GPA Europe '19: Optimizing pipeline design using AI

Adrienne Blume, Editor, Gas Processing & LNG and Executive Editor, Hydrocarbon Processing

AMSTERDAM—On Day 3 of GPA Europe's Spring Conference, Andrew Lewis of Augmented Engineering shared a presentation on the use of artificial intelligence (AI) to optimize pipeline network design.

Mr. Lewis started off by stating, "The hypothesis is that we needlessly spend too much money on pipelines because there are no optimization options in the early phases of design. If we could just save 1%, that would represent a considerable cost savings."

Pipeline cost factors. The main cost drivers for pipeline design are pipeline length, diameter and wall thickness. Changes in one parameter often require changes in the others. Pressure may also need to be increased, which can have further impacts on one or more of the other variables.

Route is another major factor in determining the cost of pipeline design, Lewis said. Although many possible routes exist, only one route results in the minimum cost. However, the best and least expensive route may not emerge from a manual comparison of different routes over different terrains and pressure requirements.

Algorithms for optimizing design. Pipetimize algorithms offered by Augmented Engineering utilize digitalized data (i.e., pipeline material cost, installation cost, geospatial data and pressure loss data) to calculate the most cost-efficient pipeline route.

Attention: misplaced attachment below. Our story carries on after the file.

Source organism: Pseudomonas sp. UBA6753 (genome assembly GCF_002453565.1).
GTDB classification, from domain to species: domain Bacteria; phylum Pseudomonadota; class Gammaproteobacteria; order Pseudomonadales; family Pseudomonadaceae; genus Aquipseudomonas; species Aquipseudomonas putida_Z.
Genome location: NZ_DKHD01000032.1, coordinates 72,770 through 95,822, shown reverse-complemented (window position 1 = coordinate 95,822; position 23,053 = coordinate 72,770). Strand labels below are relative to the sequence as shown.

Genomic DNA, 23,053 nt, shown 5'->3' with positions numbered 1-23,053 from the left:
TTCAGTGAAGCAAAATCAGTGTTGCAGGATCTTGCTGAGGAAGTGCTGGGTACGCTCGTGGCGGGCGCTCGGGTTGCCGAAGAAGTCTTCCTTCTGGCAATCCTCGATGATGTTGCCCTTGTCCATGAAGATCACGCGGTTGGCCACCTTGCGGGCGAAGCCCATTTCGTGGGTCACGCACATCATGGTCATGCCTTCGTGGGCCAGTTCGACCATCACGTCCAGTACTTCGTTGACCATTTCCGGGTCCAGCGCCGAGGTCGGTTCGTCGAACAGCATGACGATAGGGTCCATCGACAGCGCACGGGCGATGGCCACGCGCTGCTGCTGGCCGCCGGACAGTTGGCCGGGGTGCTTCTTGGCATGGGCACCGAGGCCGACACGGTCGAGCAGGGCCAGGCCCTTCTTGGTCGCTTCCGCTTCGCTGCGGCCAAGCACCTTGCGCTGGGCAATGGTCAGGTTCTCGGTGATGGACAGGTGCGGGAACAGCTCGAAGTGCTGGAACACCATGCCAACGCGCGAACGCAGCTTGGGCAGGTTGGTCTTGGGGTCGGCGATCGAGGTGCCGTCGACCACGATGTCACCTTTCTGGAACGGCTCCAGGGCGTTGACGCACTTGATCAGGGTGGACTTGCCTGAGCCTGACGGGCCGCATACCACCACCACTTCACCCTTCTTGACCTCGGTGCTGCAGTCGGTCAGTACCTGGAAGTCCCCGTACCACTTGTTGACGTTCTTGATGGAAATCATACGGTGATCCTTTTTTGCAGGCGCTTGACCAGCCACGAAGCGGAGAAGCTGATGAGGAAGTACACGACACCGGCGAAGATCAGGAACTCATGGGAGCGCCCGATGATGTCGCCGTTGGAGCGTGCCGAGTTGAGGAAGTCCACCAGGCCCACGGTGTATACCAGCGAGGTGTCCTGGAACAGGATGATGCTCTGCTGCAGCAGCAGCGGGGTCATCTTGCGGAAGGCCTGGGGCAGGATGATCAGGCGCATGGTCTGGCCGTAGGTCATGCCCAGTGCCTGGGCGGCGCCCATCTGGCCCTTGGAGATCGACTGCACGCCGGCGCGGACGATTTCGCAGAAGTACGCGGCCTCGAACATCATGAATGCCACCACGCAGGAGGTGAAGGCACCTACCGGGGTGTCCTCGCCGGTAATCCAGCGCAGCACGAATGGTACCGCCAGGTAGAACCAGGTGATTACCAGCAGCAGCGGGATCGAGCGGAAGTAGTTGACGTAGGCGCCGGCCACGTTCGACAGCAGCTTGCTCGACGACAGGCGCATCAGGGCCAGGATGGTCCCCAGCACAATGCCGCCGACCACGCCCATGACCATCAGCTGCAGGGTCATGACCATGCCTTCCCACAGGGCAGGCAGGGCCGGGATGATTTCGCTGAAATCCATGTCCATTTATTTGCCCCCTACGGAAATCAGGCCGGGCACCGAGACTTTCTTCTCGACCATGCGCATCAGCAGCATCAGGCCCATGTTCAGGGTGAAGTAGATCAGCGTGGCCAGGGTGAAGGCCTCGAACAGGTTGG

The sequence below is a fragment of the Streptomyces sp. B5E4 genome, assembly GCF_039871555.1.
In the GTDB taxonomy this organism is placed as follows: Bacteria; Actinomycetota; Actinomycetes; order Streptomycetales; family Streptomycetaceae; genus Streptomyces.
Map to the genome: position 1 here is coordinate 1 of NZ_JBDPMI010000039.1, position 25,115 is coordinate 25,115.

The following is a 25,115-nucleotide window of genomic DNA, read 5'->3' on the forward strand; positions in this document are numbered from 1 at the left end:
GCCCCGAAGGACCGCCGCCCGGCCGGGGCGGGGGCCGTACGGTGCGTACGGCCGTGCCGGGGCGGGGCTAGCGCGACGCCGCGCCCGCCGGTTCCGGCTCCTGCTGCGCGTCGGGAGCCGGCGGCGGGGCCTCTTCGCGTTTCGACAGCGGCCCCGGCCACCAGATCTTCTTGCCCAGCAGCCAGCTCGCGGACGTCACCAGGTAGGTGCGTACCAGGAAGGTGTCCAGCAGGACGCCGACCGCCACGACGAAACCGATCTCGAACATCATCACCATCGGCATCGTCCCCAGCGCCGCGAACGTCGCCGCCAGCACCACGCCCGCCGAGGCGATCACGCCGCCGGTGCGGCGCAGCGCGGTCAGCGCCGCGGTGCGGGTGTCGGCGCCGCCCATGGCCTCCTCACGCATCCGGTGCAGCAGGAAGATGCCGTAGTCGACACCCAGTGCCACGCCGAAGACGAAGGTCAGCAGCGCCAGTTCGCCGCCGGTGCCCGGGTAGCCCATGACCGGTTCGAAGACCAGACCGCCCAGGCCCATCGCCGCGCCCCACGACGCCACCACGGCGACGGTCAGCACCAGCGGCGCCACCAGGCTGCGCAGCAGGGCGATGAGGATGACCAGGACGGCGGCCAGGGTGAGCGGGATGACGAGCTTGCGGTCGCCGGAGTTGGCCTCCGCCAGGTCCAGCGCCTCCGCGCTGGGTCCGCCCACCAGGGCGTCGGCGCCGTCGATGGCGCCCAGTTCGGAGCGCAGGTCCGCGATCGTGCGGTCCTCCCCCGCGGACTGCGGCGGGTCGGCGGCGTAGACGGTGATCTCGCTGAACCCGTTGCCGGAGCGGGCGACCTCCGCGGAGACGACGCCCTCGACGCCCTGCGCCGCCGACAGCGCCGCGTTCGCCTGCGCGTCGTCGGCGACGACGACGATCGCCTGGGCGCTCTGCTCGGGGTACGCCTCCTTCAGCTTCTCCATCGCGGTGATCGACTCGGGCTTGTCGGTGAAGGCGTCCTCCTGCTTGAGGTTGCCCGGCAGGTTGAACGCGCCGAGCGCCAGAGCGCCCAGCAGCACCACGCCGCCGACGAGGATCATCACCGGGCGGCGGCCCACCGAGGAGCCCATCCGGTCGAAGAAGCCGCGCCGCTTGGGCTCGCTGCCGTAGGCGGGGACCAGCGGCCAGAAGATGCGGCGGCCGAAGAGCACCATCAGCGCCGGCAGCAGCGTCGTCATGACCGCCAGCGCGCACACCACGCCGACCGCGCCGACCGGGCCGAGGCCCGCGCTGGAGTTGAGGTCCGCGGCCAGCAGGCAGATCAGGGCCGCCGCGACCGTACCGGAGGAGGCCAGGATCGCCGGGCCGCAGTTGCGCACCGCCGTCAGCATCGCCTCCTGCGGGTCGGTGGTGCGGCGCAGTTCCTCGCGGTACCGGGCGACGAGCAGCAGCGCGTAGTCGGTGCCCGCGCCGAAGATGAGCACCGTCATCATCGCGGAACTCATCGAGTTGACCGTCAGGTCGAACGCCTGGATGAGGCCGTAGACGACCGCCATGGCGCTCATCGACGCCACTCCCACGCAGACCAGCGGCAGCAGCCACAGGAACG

If the pipeline is to be connected to a second well, the most optimum location for the tee must be determined. The Pipetimize algorithm automatically determines the least expensive configuration for a range of arrival pressures, Lewis explained. If three or more wells are considered, the number of possible configurations increases exponentially. Here, genetic algorithms can be used to calculate the best options of many.

However, manually tuning heuristics factors is time-consuming and complex. Machine learning and AI techniques can be applied to discover which heuristics factors are optimal. This minimizes the computation time required, while still discovering the optimum configuration for pipeline design with multiple wells.

Additional site design elements. OPEX and maintenance costs can be considered, and automated optimization can be performed to discover the maximum net present value (NPV). This approach to optimization for maximizing NPV can also be used to define optimum processing facility locations, optimum drill center locations and optimum reservoir profiles and phasing.

"We can find an optimum solution very quickly, and we can do this at the start of a project to determine where we should start looking [for the optimal route]. Going forward, this can be used for more detailed design," Lewis said.

The GPA Europe Spring Conference is taking place at the Shell Technology Center in Amsterdam, the Netherlands, from 15–17 May.



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